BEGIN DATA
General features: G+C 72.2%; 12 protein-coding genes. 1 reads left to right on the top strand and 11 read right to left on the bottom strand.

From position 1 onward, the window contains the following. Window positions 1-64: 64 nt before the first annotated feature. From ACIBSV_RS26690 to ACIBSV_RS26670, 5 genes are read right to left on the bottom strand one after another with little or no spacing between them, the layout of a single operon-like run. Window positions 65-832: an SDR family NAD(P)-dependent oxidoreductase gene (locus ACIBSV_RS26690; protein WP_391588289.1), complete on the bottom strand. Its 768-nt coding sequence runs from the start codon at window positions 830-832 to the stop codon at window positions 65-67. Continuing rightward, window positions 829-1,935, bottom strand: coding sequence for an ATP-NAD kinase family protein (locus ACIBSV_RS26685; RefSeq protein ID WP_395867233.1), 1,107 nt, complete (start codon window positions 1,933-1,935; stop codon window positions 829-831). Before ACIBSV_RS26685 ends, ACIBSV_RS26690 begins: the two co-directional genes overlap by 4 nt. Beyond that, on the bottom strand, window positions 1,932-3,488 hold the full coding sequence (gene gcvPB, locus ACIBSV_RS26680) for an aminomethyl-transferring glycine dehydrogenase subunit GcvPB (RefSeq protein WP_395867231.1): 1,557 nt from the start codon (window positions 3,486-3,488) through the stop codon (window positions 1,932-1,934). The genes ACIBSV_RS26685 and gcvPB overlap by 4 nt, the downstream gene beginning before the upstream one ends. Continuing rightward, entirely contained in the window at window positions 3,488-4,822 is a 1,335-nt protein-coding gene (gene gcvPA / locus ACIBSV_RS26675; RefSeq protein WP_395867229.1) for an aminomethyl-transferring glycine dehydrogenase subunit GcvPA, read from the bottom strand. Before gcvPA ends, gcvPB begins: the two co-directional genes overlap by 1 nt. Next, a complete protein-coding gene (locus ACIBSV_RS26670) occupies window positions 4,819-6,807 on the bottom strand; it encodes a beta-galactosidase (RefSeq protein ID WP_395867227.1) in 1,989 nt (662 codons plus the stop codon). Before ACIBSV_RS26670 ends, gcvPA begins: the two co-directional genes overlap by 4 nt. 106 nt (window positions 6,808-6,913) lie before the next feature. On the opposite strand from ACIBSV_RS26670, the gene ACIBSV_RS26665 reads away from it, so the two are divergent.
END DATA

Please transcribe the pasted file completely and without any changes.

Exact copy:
General features: G+C 72.2%; 12 protein-coding genes. 1 reads left to right on the top strand and 11 read right to left on the bottom strand.

From position 1 onward, the window contains the following. Window positions 1-64: 64 nt before the first annotated feature. From ACIBSV_RS26690 to ACIBSV_RS26670, 5 genes are read right to left on the bottom strand one after another with little or no spacing between them, the layout of a single operon-like run. Window positions 65-832: an SDR family NAD(P)-dependent oxidoreductase gene (locus ACIBSV_RS26690; protein WP_391588289.1), complete on the bottom strand. Its 768-nt coding sequence runs from the start codon at window positions 830-832 to the stop codon at window positions 65-67. Continuing rightward, window positions 829-1,935, bottom strand: coding sequence for an ATP-NAD kinase family protein (locus ACIBSV_RS26685; RefSeq protein ID WP_395867233.1), 1,107 nt, complete (start codon window positions 1,933-1,935; stop codon window positions 829-831). Before ACIBSV_RS26685 ends, ACIBSV_RS26690 begins: the two co-directional genes overlap by 4 nt. Beyond that, on the bottom strand, window positions 1,932-3,488 hold the full coding sequence (gene gcvPB, locus ACIBSV_RS26680) for an aminomethyl-transferring glycine dehydrogenase subunit GcvPB (RefSeq protein WP_395867231.1): 1,557 nt from the start codon (window positions 3,486-3,488) through the stop codon (window positions 1,932-1,934). The genes ACIBSV_RS26685 and gcvPB overlap by 4 nt, the downstream gene beginning before the upstream one ends. Continuing rightward, entirely contained in the window at window positions 3,488-4,822 is a 1,335-nt protein-coding gene (gene gcvPA / locus ACIBSV_RS26675; RefSeq protein WP_395867229.1) for an aminomethyl-transferring glycine dehydrogenase subunit GcvPA, read from the bottom strand. Before gcvPA ends, gcvPB begins: the two co-directional genes overlap by 1 nt. Next, a complete protein-coding gene (locus ACIBSV_RS26670) occupies window positions 4,819-6,807 on the bottom strand; it encodes a beta-galactosidase (RefSeq protein ID WP_395867227.1) in 1,989 nt (662 codons plus the stop codon). Before ACIBSV_RS26670 ends, gcvPA begins: the two co-directional genes overlap by 4 nt. 106 nt (window positions 6,808-6,913) lie before the next feature. On the opposite strand from ACIBSV_RS26670, the gene ACIBSV_RS26665 reads away from it, so the two are divergent.